Nicholas Sutton (lawyer)

Nicholas Sutton (c. 1440 – 1478) was an Irish judge of the fifteenth century, who held the offices of Attorney General for Ireland and Baron of the Court of Exchequer (Ireland). His career demonstrates how small the Irish legal world was at the time: his father held the same two offices, while his widow married his successor as Baron of the Court of Exchequer.[1] His will, which no longer exists, has been described as being full of "curious details".[2]

He was born in Dublin, probably at Werburgh Street, where his family had a town house; he was buried in the churchyard adjoining Werburgh Street. His father was William Sutton, who was Attorney General in about 1444 and then served on the Bench for many years a Baron of the Exchequer; his mother was Alison Darby.[3]

He was appointed Attorney General in 1473, and is recorded as holding office as a Baron of the Exchequer in 1478: most likely he replaced his father who had retired from the same office the previous year. Nicholas however died almost at once, two years before his father, and was buried in St. Werburgh's Church, Dublin.[1]

Elrington Ball states that Nicholas's will, of which Ball had seen a copy which no longer survives,[4] was a curious document, which showed evidence of his religious fervour, which was extraordinary even by the standards of the age. Nicholas called himself a "clerk", which was the normal contemporary term for a celibate clergyman, but an unusual way for a married man to describe himself.[2] Should he have no other heirs, his lands were to be divided between St Werburgh's and St. Mary's Abbey, Dublin.[2] He left a legacy to his father, William, in return for his blessing, and numerous legacies to religious houses.[2]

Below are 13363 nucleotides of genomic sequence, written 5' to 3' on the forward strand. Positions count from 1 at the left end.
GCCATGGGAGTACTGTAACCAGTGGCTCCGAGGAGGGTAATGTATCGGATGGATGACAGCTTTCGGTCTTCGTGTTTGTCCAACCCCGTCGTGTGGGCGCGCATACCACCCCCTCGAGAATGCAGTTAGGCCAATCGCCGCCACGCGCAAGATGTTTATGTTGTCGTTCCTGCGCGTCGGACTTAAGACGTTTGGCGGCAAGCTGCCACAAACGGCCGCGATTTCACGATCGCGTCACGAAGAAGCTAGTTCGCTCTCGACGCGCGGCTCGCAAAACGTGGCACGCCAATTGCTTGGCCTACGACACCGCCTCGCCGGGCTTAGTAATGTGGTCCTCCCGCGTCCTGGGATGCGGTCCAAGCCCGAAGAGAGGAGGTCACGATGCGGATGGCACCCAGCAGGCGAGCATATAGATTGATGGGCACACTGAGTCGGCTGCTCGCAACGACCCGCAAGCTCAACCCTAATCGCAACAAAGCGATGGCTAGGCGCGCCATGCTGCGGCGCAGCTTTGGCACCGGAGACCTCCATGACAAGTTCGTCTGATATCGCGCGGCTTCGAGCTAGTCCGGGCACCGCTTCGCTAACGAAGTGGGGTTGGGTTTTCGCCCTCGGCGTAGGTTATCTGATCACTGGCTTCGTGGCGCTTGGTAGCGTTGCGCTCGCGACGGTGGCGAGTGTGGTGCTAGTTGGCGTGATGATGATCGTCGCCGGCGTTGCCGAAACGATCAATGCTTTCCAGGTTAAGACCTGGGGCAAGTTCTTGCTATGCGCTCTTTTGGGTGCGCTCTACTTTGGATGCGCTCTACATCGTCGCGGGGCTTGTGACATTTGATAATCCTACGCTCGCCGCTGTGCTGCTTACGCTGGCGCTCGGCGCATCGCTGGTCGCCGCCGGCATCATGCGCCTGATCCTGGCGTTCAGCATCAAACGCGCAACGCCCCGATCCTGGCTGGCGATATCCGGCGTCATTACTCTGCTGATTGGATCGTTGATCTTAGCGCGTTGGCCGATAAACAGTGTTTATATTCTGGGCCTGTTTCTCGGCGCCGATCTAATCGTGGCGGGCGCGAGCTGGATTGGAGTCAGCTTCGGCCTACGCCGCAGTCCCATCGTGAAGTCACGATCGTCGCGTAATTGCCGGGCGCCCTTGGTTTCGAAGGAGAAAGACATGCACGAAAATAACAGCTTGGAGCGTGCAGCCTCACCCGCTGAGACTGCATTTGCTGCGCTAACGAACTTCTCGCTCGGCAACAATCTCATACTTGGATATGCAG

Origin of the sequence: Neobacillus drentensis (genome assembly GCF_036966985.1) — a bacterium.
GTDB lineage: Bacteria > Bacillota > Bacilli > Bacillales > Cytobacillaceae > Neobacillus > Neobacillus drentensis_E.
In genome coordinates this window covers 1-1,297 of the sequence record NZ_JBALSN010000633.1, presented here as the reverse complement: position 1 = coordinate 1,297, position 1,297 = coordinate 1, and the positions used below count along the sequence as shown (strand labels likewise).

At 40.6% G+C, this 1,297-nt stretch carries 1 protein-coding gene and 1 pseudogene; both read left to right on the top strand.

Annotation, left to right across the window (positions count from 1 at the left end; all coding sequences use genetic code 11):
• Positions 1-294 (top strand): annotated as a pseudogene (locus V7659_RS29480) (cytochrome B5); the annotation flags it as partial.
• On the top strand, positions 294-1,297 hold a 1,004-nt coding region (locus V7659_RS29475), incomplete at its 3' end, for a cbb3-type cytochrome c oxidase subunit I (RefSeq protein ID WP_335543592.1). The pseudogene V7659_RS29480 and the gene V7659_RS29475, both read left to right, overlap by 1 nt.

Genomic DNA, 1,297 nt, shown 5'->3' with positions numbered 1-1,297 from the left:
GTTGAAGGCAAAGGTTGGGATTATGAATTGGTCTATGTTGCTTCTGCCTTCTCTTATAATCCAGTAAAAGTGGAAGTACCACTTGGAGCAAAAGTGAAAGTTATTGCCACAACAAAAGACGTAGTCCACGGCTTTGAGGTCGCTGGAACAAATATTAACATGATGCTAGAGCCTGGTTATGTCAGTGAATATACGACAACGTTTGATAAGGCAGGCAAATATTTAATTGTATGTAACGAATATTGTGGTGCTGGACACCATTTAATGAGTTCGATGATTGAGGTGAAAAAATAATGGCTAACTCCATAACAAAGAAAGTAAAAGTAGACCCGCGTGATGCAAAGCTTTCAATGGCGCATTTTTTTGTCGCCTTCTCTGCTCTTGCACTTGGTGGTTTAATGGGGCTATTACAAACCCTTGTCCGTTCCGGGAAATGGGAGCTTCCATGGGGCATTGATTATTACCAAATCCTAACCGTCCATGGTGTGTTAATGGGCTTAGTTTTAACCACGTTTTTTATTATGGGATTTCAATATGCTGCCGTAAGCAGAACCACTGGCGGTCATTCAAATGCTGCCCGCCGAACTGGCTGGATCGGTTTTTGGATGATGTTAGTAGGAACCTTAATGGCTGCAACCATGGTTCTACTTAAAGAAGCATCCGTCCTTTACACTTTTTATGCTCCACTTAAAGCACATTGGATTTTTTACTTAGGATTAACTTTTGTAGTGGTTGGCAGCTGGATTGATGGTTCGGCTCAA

He had children by his marriage to Anne Cusacke;[1] in his will he commended his family to the care of Philip Bermingham, the Lord Chief Justice of Ireland.[2] A year after his death, Anne remarried his successor on the Court of Exchequer, Patrick Burnell, a member of the well-known Burnell family which produced a number of leading judges and politicians.[5]

ReferencesEdit

  1. ^ a b c Ball, F. Elrington The Judges in Ireland 1221–1921 John Murray London 1926 Vol.1 p.185
  2. ^ a b c d e Ball p.103
  3. ^ Ball p.179
  4. ^ Presumably the will was destroyed, along with countless other historical records, in the burning of the Irish Public Records Office during the Battle of Dublin in 1922.
  5. ^ Ball p.185